She will make her first appearance in council chambers for the regular council meeting on Monday, April 11. Given that it's something of a 're-inauguration' for Sooke's popular elected leader, we're calling on TS members to welcome her back by attending the meeting and showing their support.

As ever, it's also possible to tune into District of Sooke council meetings via the municipal hall's videocam either while sessions are live or after they're filed in the archive.

"In the end we will conserve only what we love. We will love only what we understand. We will understand only what we are taught."

Baba Dioum, Senegalese conservationist


If You Go Down to the Woods Today 

The District Of Sooke is writing a letter in support of Metchosin's Feb. 18 resolution calling for protection of old-growth forests on Van Isle due to their "significant economic, social and environmental value as wildlife habitat, tourism resource, carbon sink and much more." The resolution will be presented to the Association of Vancouver Island and Coastal Communities convention in Nanaimo on the weekend of April 8. Hat tip to Councillors Logins and Parkinson for moving and seconding the motion at the March 14 council meeting. 
On other fronts, a newly formed local group called JDF Forest Watch launched by former TS core team member Darren Alexander spent the post-Easter week tracking the number of logging trucks rolling through Sooke to Victoria. The goal: To get a snapshot of the amount of logging activity west of town for a submission to the BC Timber Supply Review.

The group is calling for an outright moratorium on old-growth logging along with a consistent practice of sustainable forestry that is accountable (in plain language) to elected, regional representatives and that fosters increased related employment. 

    Meanwhile, the Stick in the Mud Coffeeshop's Dave Evans has launched a website to put pressure on the Clark government to address these issues. "This is not about putting an end to logging," he writes. "This is about preserving British Columbia’s remaining, however fast-dwindling Old Growth forests, while putting pressure on government and industry to actively refocus on how they manage current second growth forests."

Evans' successful Kickstarter campaign earlier this year has funded an eye-catching Pat Bay Hwy billboard highlighting the issue.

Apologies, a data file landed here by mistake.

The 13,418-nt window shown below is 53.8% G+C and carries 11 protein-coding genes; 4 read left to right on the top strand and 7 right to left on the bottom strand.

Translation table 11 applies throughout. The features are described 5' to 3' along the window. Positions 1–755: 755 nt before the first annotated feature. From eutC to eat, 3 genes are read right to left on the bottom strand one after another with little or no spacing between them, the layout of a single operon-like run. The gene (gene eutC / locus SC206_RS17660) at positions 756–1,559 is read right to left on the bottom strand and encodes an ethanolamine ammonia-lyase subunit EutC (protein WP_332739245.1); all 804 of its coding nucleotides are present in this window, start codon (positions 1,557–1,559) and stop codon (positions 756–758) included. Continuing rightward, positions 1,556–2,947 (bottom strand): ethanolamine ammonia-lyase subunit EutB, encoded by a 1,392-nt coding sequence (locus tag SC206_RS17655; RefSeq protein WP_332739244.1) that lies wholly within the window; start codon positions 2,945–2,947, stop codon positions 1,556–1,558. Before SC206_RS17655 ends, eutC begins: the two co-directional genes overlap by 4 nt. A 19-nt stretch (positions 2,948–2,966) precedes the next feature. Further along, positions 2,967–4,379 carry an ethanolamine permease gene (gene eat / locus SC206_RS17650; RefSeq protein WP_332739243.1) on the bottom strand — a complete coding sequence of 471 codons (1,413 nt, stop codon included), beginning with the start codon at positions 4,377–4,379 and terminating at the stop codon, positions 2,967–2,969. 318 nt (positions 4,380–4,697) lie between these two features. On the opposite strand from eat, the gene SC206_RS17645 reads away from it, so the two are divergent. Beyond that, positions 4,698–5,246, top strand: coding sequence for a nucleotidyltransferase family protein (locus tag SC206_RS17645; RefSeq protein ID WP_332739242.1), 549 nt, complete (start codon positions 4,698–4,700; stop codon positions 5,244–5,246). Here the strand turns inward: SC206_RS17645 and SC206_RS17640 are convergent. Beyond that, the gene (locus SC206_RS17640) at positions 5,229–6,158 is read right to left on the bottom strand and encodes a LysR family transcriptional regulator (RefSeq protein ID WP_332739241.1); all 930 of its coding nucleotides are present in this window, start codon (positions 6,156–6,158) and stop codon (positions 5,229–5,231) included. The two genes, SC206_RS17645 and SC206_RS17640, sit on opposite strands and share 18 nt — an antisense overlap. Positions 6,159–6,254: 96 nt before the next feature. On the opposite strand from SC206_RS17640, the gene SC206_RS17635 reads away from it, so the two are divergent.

Bike Sooke

We are proud to announce that a new working group around cycling is on its way!  Keep your eyes peeled for a Facebook page with tips and links, bike petting zoo events and much more.

Of course we could use some extra hands. So if you feel like volunteering for this new working group, we'd like to hear from you! 

On a side note: we have a pair of bike lockers for rent at the Park-and-Ride parking lot near EMCS. Contact us for more info.

Social Media Highlights

* "Today is the Day We Decide", a short video about what is and what can be by David Suzuki.

* Vertical and small space permaculture gardening with Transition Sooke's Stephen Hindrichs courtesy Peak Moment TV  

* How to make a community more walkable

Community composting grows from a seed into a movement

* Deadline for public comments on BC's Climate Leadership Plan has been extended to April 8

* BC Sustainable Energy Association webinar featuring Clean Energy Canada's Merran Smith.

* Next frontier: Turning windows into solar panels

* "Wind farms generate so much energy that it is given away by a Texas company" says this New York Times article

* Why happiness inequality matters

* Green thumb your way to the Sooke Garden Club

* "Nature doesn't need people. People need nature."

* Iron & Earth: Oil sands workers calling for renewable energy

* Another inspiring blog post by Practical Utopian Guy Dauncey.

* When you shrink the world's population down to 100 people, this is what you get.

* "Shedquarters" - a new look at secondary suites

* Compost pedallers, something for Sooke?
* How nature heals

* Before you scroll, try this mindful social media practice.

* Policy proposals and ideas to implement a Social Knowledge Economy, aka Commons Transition